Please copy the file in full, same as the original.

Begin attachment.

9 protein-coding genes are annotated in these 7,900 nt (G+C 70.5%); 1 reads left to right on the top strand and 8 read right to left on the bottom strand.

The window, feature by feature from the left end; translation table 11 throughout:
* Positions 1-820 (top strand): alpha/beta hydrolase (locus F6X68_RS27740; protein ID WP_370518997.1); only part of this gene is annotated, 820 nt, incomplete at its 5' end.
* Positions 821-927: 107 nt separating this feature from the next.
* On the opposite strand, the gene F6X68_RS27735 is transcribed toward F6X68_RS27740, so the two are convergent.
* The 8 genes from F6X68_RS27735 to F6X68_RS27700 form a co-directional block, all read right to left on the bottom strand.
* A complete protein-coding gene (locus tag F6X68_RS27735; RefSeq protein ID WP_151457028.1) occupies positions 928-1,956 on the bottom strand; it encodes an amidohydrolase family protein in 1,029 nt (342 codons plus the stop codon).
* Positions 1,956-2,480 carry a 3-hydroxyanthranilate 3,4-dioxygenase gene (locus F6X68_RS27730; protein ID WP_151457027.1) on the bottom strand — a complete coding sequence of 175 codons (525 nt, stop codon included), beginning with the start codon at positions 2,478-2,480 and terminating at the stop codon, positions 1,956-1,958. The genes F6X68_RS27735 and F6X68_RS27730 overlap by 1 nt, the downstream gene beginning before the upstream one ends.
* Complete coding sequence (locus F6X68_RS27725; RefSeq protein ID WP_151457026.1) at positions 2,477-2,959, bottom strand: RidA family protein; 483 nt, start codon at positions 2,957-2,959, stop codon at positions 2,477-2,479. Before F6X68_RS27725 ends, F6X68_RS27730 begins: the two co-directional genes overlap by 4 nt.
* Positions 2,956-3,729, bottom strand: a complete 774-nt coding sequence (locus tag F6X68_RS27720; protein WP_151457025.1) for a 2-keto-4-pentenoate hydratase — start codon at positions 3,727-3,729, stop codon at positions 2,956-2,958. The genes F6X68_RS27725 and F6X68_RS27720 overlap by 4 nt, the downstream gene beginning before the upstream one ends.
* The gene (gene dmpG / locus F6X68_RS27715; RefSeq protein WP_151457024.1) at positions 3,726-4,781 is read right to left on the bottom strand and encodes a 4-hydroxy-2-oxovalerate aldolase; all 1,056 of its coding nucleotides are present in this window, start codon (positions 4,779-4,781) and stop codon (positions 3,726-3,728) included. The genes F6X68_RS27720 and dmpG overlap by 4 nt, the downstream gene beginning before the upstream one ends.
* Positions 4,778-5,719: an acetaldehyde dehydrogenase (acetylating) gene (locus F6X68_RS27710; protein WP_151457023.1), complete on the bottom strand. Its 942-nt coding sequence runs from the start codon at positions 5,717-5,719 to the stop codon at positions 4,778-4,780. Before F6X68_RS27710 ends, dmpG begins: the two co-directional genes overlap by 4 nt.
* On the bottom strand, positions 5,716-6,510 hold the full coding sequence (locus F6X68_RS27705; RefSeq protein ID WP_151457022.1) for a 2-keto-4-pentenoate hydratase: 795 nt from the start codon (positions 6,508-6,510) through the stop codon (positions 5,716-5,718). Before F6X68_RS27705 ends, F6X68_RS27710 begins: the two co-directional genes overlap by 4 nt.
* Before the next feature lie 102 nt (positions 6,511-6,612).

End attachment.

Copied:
9 protein-coding genes are annotated in these 7,900 nt (G+C 70.5%); 1 reads left to right on the top strand and 8 read right to left on the bottom strand.

The window, feature by feature from the left end; translation table 11 throughout:
* Positions 1-820 (top strand): alpha/beta hydrolase (locus F6X68_RS27740; protein ID WP_370518997.1); only part of this gene is annotated, 820 nt, incomplete at its 5' end.
* Positions 821-927: 107 nt separating this feature from the next.
* On the opposite strand, the gene F6X68_RS27735 is transcribed toward F6X68_RS27740, so the two are convergent.
* The 8 genes from F6X68_RS27735 to F6X68_RS27700 form a co-directional block, all read right to left on the bottom strand.
* A complete protein-coding gene (locus tag F6X68_RS27735; RefSeq protein ID WP_151457028.1) occupies positions 928-1,956 on the bottom strand; it encodes an amidohydrolase family protein in 1,029 nt (342 codons plus the stop codon).
* Positions 1,956-2,480 carry a 3-hydroxyanthranilate 3,4-dioxygenase gene (locus F6X68_RS27730; protein ID WP_151457027.1) on the bottom strand — a complete coding sequence of 175 codons (525 nt, stop codon included), beginning with the start codon at positions 2,478-2,480 and terminating at the stop codon, positions 1,956-1,958. The genes F6X68_RS27735 and F6X68_RS27730 overlap by 1 nt, the downstream gene beginning before the upstream one ends.
* Complete coding sequence (locus F6X68_RS27725; RefSeq protein ID WP_151457026.1) at positions 2,477-2,959, bottom strand: RidA family protein; 483 nt, start codon at positions 2,957-2,959, stop codon at positions 2,477-2,479. Before F6X68_RS27725 ends, F6X68_RS27730 begins: the two co-directional genes overlap by 4 nt.
* Positions 2,956-3,729, bottom strand: a complete 774-nt coding sequence (locus tag F6X68_RS27720; protein WP_151457025.1) for a 2-keto-4-pentenoate hydratase — start codon at positions 3,727-3,729, stop codon at positions 2,956-2,958. The genes F6X68_RS27725 and F6X68_RS27720 overlap by 4 nt, the downstream gene beginning before the upstream one ends.
* The gene (gene dmpG / locus F6X68_RS27715; RefSeq protein WP_151457024.1) at positions 3,726-4,781 is read right to left on the bottom strand and encodes a 4-hydroxy-2-oxovalerate aldolase; all 1,056 of its coding nucleotides are present in this window, start codon (positions 4,779-4,781) and stop codon (positions 3,726-3,728) included. The genes F6X68_RS27720 and dmpG overlap by 4 nt, the downstream gene beginning before the upstream one ends.
* Positions 4,778-5,719: an acetaldehyde dehydrogenase (acetylating) gene (locus F6X68_RS27710; protein WP_151457023.1), complete on the bottom strand. Its 942-nt coding sequence runs from the start codon at positions 5,717-5,719 to the stop codon at positions 4,778-4,780. Before F6X68_RS27710 ends, dmpG begins: the two co-directional genes overlap by 4 nt.
* On the bottom strand, positions 5,716-6,510 hold the full coding sequence (locus F6X68_RS27705; RefSeq protein ID WP_151457022.1) for a 2-keto-4-pentenoate hydratase: 795 nt from the start codon (positions 6,508-6,510) through the stop codon (positions 5,716-5,718). Before F6X68_RS27705 ends, F6X68_RS27710 begins: the two co-directional genes overlap by 4 nt.
* Before the next feature lie 102 nt (positions 6,511-6,612).